Evaluate each action in the sequence from left to right, and collect the results.
Evaluate each action in the sequence from left to right, and ignore the results.
Evaluate each monadic action in the structure from left to right, and ignore the results.
Evaluate each action in the structure from left to right, and ignore the results.
General purpose finite sequences. Apart from being finite and having strict operations, sequences also differ from lists in supporting a wider variety of operations efficiently.
An amortized running time is given for each operation, with n referring to the length of the sequence and i being the integral index used by some operations. These bounds hold even in a persistent (shared) setting.
The implementation uses 2-3 finger trees annotated with sizes, as described in section 4.2 of
* Ralf Hinze and Ross Paterson, "Finger trees: a simple general-purpose data structure", Journal of Functional Programming 16:2 (2006) pp 197-217. http://www.soi.city.ac.uk/~ross/papers/FingerTree.html
Note: Many of these operations have the same names as similar operations on lists in the Prelude. The ambiguity may be resolved using either qualification or the hiding clause.
The subsequences function returns the list of all subsequences of the argument.
> subsequences "abc" == ["","a","b","ab","c","ac","bc","abc"]
Find sequences within lists.
An editor shows a textual description of music (like Haskore), an interpreter computes and emits a stream of MIDI events, and (that's the main point) the user can change the program on the fly. Additionally the state of the interpreter is shown in the form of the current reduced term for educational and debugging purposes.
* example usage *****
The live-sequencer does not make music itself, its entire task is to control other software or hardware synthesizers. That is, in order to hear something you need a working MIDI synthesizer such as the sampling based software synthesizer TiMidity. You may run TiMidity and the live-sequencer this way:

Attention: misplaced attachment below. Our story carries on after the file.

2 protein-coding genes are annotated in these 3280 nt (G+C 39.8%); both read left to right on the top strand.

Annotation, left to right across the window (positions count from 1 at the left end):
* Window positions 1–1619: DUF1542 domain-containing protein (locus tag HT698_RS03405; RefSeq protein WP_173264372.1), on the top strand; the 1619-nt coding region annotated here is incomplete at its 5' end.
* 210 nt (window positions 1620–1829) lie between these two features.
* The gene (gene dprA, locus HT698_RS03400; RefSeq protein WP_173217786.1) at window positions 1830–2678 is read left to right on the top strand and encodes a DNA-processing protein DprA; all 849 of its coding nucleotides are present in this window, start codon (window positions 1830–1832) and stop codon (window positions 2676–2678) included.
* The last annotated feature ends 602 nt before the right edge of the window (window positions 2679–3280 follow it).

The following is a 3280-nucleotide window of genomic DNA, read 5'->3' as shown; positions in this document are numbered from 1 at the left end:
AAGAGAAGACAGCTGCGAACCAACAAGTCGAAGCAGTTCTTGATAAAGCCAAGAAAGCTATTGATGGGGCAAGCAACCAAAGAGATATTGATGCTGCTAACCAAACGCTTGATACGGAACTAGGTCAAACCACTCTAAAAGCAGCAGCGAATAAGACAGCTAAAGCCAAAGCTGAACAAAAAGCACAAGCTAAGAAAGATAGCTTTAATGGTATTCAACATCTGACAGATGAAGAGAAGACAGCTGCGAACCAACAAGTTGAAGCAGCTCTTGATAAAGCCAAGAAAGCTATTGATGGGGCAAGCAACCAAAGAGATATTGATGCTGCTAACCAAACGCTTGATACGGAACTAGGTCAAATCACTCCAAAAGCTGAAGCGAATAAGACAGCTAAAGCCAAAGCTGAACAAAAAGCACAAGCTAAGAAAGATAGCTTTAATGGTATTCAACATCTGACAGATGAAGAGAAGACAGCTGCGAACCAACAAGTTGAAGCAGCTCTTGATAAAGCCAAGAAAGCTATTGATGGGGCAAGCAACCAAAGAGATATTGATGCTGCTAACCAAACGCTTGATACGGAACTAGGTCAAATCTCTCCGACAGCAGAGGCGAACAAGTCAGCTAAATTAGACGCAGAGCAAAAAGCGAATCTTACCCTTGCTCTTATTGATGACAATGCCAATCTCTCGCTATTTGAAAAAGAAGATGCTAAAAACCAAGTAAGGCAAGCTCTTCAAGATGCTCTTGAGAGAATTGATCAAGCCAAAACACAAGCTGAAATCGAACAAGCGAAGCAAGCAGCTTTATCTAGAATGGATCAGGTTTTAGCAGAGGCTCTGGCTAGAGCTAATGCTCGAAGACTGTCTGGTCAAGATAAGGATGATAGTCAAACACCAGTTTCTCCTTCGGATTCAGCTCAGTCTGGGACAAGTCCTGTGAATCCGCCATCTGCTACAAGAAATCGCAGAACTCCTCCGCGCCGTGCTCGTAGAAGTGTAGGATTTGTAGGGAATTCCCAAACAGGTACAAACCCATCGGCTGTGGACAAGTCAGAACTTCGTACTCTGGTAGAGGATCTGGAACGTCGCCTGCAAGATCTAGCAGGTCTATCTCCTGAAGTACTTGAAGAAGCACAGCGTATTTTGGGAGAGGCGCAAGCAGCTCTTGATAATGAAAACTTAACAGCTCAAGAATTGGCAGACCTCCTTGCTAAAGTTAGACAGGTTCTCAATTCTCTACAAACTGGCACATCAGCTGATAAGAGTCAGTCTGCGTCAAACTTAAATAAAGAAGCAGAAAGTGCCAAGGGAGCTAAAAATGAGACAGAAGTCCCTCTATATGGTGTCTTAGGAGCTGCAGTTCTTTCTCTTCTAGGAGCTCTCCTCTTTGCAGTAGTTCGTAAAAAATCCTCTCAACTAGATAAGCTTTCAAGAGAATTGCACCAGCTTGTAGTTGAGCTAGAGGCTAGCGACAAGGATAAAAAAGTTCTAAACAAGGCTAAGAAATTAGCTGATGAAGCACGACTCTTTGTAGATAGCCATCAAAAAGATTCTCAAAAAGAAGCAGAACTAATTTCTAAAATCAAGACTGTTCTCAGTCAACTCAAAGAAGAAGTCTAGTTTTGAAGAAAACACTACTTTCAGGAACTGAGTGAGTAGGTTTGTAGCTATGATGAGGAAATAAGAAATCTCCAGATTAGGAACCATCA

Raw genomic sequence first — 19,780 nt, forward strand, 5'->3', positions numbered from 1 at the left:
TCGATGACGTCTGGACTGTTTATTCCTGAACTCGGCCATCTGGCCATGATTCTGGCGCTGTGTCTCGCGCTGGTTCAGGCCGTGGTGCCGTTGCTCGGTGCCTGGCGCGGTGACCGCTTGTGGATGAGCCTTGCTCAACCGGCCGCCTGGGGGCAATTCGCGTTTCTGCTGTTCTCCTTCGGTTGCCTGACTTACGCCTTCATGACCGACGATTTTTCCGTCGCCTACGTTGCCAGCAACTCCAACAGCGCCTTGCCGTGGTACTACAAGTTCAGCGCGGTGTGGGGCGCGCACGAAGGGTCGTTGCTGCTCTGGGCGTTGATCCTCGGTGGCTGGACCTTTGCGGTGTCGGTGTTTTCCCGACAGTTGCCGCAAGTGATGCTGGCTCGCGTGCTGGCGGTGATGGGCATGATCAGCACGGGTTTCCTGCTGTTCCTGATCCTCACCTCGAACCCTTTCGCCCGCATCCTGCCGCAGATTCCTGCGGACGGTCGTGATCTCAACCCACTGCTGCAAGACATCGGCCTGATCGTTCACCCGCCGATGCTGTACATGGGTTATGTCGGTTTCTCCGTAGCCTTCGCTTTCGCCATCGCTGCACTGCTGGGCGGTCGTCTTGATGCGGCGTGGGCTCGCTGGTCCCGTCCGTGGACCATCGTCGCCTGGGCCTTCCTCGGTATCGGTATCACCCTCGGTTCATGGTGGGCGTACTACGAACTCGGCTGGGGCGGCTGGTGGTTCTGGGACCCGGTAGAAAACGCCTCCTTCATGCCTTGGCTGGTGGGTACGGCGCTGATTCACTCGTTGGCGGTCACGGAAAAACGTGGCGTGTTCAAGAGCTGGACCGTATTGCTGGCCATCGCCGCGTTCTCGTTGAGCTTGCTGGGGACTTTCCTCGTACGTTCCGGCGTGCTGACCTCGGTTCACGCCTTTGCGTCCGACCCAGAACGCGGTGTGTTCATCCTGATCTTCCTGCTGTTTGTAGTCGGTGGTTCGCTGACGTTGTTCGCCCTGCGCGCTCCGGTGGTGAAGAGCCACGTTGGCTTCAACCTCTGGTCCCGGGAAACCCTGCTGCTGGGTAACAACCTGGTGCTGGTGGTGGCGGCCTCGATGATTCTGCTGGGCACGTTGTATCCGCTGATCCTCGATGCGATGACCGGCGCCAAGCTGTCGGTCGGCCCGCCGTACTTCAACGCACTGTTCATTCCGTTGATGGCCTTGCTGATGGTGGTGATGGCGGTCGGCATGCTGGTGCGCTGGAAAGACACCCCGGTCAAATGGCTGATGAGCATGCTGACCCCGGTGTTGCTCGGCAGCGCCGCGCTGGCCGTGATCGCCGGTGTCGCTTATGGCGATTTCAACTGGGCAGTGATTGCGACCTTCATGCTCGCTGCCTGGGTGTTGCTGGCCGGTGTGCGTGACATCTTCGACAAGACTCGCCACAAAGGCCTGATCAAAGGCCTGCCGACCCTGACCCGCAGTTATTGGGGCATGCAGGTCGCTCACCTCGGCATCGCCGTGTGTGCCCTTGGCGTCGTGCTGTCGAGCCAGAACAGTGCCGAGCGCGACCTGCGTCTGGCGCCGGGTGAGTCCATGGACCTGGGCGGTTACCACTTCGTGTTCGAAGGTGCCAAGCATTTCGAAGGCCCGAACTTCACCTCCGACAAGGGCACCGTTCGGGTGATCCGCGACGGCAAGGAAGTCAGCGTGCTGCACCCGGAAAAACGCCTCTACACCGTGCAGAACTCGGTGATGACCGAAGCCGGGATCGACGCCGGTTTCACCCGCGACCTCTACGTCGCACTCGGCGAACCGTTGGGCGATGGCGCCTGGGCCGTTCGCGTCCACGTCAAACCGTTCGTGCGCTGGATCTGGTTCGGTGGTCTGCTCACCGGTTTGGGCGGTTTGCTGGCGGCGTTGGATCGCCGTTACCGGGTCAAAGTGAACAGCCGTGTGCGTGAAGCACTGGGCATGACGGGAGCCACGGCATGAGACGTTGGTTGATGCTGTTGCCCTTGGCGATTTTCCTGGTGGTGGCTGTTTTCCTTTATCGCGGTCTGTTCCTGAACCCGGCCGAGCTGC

> timidity -iA &
> live-sequencer-gui --connect-to TiMidity Simplesong &
This should give you an ongoing stream of notes. Then change one of the numbers that appear in the lines like qn = 300 and press CTRL-R for "reloading" that module into the interpreter. This should immediately have an effect, namely increasing the tempo of the melody. You may also alter a note name like c 4 to cis 4, then reload, then undo the modification and reload, again, after a while. This is the main idea of changing the song while it is playing. The way the changes are applied warrants that the change takes effect when the time comes. Music is not interrupted and does not need to be restarted for reacting to changes.
The overall task performed by the sequencer is to lazily evaluate a term called main that is a list of events. The value of main is a stream of midi events (On/Off pitch velocity, PgmChange, Controller) or (Wait milliseconds). You may wrap a MIDI event in a Channel constructor in order to assign the event to the particular MIDI channel. If you omit this constructor then the event is put to channel 0.
In each step, the head of the main stream gets reduced to head normal form (with : at the top), and the first arg of the : gets fully expanded and it must be a MIDI event.
* input language *****
The used language is syntactically almost a subset of Haskell with only strict pattern matching and pattern matching only at the definition level (no case), no local bindings (no lambda, let, where), no types (no type inference, type signatures and type declarations are skipped), and with diet syntax (i.e. drastically reduced syntactic sugar, like no layout rule, no do syntax, no list comprehension, no operator sections).
Semantics is similar to lazy evaluation, but we have no sharing. The design goal is that code can be changed while the program is running. This implies that evaluation of one expression may give different results at different times (e.g., during a live performance, one changes some chords of a musical theme). In turn, this implies that we do not store and share results of evaluations, hence, we don't have local bindings.